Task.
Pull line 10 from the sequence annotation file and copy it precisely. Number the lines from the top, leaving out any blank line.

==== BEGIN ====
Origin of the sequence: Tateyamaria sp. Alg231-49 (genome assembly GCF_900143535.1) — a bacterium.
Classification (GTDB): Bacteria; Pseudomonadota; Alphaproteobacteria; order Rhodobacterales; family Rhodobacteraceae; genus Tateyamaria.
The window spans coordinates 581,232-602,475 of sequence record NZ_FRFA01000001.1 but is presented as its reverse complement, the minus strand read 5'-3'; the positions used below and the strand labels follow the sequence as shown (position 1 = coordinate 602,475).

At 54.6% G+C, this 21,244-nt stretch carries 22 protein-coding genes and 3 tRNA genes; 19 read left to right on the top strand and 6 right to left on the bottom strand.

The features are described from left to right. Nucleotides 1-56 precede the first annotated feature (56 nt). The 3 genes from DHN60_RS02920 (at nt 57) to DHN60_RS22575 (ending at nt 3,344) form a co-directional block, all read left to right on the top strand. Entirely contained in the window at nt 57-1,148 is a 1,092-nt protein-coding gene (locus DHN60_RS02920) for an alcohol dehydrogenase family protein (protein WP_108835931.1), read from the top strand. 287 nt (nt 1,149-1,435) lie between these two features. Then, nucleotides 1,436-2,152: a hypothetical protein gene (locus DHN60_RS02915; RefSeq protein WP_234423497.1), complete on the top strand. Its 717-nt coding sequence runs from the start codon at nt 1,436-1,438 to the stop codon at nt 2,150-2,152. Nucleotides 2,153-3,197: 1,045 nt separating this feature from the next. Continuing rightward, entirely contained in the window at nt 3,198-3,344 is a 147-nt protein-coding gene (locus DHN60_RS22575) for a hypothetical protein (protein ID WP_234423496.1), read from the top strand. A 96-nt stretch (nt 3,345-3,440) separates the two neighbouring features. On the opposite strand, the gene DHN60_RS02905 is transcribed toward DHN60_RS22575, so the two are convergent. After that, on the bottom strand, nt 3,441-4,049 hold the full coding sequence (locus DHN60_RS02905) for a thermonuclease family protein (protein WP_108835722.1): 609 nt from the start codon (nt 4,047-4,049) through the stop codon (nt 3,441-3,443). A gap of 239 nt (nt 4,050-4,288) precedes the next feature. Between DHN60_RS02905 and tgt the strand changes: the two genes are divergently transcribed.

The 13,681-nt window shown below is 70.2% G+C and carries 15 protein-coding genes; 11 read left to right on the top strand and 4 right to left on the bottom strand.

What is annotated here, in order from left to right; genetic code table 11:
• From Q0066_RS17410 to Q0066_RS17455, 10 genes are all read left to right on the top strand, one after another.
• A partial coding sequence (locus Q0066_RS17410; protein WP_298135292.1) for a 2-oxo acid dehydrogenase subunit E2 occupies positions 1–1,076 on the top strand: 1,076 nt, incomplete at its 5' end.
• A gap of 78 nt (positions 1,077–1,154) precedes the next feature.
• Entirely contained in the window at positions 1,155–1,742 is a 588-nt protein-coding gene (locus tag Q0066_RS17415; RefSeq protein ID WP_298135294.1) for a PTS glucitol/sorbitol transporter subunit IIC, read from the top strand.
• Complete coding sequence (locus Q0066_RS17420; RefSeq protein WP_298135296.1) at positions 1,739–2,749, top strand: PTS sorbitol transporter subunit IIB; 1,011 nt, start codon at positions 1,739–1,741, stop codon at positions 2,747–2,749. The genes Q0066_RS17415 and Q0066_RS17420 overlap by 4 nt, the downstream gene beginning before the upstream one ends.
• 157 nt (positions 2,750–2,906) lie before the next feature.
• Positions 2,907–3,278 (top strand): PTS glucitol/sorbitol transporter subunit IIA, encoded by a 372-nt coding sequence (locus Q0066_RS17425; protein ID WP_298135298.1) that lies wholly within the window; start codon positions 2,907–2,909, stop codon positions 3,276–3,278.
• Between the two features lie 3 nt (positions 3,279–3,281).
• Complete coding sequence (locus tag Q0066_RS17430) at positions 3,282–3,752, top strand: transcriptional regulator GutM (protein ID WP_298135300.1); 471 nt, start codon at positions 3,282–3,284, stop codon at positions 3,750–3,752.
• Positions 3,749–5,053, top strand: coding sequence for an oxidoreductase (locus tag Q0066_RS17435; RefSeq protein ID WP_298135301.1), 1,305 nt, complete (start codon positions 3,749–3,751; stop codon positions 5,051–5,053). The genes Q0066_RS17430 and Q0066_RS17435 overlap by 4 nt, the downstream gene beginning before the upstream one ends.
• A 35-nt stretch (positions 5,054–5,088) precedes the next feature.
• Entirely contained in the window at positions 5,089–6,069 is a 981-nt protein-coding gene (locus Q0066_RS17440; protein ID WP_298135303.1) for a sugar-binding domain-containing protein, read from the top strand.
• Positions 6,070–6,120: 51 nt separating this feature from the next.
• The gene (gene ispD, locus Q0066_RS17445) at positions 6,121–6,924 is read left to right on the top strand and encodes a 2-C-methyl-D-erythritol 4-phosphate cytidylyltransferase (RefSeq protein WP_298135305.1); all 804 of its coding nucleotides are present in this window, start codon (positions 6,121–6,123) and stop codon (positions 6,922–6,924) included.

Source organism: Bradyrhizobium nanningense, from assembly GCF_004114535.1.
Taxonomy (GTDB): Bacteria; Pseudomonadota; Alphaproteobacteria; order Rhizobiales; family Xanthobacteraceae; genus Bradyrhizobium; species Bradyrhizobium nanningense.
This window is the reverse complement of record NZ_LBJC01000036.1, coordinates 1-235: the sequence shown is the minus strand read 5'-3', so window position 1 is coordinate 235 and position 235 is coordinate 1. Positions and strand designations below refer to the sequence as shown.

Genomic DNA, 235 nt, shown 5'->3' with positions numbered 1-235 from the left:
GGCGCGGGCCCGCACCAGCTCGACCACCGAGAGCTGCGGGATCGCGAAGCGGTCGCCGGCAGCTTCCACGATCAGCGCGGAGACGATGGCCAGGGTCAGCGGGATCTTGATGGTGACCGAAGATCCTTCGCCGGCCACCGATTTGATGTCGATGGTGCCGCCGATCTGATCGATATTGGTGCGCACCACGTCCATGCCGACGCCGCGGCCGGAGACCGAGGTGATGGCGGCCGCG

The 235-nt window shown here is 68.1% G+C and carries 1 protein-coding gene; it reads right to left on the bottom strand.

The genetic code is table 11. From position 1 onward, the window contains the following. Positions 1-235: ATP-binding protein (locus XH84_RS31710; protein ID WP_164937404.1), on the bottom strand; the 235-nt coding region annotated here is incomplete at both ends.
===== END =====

• A gap of 78 nt (positions 1,077–1,154) precedes the next feature.